How small-town GPs treat rheumatology conditions

6 minute read

A rheu-ral general practice shares the secrets of success.

Rheumatology patients in rural Crystal Brook, South Australia, have excellent disease management through their local general practice.

Dr Richard McKinnon, GP and co-owner of Crystal Brook Medical Practice, says the secret to their success was ongoing education through a government-funded program, and the long-term relationship with Adelaide rheumatologist Dr Simon Burnet.

“Under the Medical Specialist Outreach Assistance Program, specialists are asked to do one or two lectures a year to the rural doctors and students,” said Dr McKinnon.

“But one of the things I really value is sitting down for a coffee, an informal chat about golf handicaps or whatever, and then saying, ‘Ah, Simon, now just remind me about gout, or remind me about SLE’.”

Crystal Brook is 200 kilometres north of Adelaide. It’s “a lovely town” with a good golf course says Dr McKinnon, though despite its idyllic name, there’s no babbling brook.

“The water source is damned upstream, so we only see a water course about every five years when it flows about for about a week through our beautiful golf course. Then water hazards turn into true water hazards,” Dr McKinnon said.

Crystal Brook’s population of 1800 grows to around 3500 if surrounding farms are included. Dr McKinnon estimates the disease burden of rheumatology conditions at around 5% of the population. However, visiting rheumatologist Dr Burnet doesn’t see many of those patients.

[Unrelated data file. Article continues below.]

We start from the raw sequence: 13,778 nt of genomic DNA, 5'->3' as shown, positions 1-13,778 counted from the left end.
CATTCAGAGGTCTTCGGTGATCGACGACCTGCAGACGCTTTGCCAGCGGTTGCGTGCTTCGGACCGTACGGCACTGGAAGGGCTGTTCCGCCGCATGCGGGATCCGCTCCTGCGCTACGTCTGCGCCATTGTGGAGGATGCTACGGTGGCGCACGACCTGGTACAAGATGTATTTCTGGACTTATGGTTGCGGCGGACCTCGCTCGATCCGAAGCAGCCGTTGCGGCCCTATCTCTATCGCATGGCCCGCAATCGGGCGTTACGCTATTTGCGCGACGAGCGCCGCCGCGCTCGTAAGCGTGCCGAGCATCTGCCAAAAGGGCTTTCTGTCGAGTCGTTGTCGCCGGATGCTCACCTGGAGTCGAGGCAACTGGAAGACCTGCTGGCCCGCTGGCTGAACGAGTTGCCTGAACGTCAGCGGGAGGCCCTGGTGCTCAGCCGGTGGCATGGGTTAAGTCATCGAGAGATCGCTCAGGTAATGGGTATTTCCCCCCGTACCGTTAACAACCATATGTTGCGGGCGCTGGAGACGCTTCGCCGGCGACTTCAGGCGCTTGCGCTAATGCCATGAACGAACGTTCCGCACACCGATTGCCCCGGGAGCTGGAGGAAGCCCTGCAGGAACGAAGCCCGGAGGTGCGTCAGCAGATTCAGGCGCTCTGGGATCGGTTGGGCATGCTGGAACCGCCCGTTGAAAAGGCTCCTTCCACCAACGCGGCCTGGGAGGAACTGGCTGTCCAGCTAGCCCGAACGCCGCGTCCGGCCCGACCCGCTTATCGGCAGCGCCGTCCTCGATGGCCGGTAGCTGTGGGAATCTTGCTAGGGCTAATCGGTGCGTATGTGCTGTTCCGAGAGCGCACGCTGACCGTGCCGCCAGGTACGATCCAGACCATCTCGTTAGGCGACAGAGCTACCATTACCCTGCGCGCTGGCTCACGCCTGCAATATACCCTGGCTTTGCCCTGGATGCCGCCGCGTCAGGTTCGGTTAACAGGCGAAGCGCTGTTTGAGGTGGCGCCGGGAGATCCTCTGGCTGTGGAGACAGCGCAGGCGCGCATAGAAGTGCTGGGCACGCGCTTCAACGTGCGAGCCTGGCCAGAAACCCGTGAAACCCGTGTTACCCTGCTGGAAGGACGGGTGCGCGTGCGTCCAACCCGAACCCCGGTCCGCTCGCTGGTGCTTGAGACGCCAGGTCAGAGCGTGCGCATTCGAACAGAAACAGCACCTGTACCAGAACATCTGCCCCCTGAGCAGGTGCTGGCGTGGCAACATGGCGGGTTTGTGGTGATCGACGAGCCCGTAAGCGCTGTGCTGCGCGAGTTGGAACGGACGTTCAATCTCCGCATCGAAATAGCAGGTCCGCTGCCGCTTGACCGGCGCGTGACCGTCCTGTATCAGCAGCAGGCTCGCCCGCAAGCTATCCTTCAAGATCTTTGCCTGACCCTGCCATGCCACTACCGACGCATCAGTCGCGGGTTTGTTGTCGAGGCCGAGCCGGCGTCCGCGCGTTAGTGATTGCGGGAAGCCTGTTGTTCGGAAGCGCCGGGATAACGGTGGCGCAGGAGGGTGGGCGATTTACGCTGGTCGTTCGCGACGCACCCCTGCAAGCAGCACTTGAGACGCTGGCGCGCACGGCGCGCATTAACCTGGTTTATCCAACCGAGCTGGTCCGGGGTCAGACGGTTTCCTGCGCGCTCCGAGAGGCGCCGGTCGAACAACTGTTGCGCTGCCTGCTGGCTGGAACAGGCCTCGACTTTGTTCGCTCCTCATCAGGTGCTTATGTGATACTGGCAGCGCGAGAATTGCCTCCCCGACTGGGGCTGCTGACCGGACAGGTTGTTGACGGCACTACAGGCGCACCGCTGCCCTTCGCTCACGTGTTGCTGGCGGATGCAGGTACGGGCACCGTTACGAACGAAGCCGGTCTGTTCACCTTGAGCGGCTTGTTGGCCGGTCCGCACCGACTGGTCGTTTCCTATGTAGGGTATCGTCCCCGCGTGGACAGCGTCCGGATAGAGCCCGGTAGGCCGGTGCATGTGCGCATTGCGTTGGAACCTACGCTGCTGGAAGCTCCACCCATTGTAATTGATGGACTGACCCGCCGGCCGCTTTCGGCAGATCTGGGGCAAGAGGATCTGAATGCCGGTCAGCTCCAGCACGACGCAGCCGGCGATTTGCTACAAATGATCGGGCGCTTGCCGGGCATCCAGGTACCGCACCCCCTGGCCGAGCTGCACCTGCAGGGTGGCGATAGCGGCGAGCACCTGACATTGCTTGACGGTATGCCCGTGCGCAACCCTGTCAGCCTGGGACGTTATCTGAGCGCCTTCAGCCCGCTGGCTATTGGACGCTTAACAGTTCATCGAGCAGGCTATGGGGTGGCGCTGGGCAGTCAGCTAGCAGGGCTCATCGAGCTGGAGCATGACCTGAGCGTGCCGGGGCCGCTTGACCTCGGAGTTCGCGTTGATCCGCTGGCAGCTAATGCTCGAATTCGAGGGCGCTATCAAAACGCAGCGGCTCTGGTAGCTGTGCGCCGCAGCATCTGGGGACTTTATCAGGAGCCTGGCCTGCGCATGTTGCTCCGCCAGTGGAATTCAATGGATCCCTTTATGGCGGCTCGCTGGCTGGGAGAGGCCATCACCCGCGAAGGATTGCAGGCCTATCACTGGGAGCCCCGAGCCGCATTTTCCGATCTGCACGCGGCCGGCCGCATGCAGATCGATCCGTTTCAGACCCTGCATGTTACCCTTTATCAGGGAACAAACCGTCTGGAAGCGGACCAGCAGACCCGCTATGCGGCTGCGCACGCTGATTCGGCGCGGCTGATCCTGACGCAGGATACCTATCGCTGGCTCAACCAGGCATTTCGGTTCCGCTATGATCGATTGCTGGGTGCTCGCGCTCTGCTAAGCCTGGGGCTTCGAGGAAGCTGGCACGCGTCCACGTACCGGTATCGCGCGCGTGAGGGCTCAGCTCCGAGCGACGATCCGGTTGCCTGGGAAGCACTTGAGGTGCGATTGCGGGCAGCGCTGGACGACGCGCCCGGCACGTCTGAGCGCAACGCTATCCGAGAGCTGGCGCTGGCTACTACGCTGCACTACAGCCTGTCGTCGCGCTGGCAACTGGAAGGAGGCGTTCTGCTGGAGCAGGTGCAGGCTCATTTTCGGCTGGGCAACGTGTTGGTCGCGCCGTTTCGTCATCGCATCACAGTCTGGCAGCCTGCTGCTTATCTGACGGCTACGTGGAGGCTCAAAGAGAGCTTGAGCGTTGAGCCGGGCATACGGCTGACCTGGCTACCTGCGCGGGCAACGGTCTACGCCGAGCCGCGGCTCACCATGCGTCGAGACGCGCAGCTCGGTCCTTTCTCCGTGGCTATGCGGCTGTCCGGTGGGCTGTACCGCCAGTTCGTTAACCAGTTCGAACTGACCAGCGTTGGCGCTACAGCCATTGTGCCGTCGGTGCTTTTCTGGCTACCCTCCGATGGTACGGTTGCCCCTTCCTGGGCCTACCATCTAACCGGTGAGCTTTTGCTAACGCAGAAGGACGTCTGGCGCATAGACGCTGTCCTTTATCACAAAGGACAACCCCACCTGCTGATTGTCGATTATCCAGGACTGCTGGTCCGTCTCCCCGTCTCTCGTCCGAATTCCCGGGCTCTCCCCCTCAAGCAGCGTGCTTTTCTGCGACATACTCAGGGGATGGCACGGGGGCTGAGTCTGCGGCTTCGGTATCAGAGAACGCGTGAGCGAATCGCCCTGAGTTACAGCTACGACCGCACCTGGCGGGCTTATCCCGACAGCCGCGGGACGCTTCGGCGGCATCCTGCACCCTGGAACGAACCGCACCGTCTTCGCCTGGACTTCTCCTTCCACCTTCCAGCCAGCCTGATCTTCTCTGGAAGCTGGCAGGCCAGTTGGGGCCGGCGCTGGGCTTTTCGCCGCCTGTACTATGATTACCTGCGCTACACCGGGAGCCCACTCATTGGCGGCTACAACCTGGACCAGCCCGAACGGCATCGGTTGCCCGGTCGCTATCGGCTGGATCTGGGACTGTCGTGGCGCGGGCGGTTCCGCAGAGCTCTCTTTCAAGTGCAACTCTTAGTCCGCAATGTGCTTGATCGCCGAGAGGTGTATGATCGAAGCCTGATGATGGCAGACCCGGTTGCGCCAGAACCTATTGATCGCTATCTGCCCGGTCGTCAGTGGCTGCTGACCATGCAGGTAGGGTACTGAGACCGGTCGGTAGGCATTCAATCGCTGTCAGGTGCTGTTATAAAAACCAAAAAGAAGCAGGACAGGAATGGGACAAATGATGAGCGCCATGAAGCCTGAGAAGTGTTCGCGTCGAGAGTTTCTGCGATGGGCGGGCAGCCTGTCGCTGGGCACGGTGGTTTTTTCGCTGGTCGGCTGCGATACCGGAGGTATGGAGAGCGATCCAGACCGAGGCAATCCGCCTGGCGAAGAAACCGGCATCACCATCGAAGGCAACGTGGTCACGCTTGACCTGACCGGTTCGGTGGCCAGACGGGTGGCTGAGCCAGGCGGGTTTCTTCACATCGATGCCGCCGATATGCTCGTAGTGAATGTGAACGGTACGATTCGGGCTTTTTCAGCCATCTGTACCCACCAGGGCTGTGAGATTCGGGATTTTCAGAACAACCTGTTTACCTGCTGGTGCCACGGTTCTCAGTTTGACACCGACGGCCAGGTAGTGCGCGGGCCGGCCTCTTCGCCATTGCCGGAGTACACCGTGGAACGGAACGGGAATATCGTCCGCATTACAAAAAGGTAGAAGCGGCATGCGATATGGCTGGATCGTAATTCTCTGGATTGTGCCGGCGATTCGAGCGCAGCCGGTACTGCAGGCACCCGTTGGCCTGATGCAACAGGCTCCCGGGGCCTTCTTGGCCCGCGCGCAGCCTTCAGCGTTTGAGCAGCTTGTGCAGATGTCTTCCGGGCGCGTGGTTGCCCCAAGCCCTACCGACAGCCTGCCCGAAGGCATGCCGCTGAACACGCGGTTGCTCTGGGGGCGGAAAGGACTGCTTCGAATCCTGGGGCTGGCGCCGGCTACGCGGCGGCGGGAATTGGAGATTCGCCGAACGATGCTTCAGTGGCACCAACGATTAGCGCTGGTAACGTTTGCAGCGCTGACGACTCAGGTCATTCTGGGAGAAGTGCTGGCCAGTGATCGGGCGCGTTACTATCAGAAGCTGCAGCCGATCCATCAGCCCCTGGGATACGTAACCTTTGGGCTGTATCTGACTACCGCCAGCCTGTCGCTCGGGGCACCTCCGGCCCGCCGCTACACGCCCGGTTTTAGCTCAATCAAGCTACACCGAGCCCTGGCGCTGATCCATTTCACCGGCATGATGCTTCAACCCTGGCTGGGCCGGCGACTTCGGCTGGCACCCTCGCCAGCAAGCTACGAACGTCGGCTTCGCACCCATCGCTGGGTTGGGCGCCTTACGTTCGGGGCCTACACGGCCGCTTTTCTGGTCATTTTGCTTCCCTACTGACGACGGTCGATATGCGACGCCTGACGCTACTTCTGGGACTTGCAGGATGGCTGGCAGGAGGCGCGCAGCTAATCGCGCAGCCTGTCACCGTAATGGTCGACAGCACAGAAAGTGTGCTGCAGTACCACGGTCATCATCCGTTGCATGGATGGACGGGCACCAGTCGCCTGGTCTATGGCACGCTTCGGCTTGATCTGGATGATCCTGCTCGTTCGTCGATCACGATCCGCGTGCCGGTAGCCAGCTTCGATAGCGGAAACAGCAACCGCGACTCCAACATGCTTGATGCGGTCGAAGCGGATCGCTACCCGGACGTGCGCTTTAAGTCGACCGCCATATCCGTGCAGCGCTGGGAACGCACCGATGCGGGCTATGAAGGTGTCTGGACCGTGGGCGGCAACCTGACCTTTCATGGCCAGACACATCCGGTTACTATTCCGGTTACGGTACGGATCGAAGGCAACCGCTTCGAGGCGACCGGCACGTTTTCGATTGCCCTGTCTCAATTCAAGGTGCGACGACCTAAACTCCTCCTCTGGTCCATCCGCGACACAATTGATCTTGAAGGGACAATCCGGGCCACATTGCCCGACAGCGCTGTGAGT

As a result of training and conversations over the past couple of decades, the small-town medical practice has been upskilled to treat various rheumatology conditions with great confidence.

“Simon has delivered the education which I now pass on to the registrars. For example, we have templates for treating gout in our patient management system that we created with Simon. The registrar can just print out and follow the template,” Dr McKinnon said.

Dr McKinnon says he is also now quite confident treating polymyalgia rheumatica.

“It’s only about once every three or four years, I say, ‘Simon, I’m not winning here’ and he’ll say, ‘I’ll see the patient’.”

Dr Burnet is also consulted about abnormal test results.

“I’ll call Simon and he has the experience to say ‘You can ignore that one. It’s just a one-off test. It might declare itself in a year or so’. This gives us that real confidence to not go investigating for an abnormal test that doesn’t really need it,” Dr McKinnon said.

Another skill Dr Burnet has passed on to the country practice is the injection of joints posteriorly rather than anteriorly.

“Rural GPS will do more procedures than, perhaps, our city colleagues. As long as we learn the technique properly and are not putting the patient at increased risk, we will do those procedures. We also encourage and teach the registrars coming through, because you don’t want patients to have to travel 200 kilometres to get treatment,” he said.

Dr McKinnon says that the style of training new doctors now receive may be sacrificing their clinical acumen to the ready availability of investigations.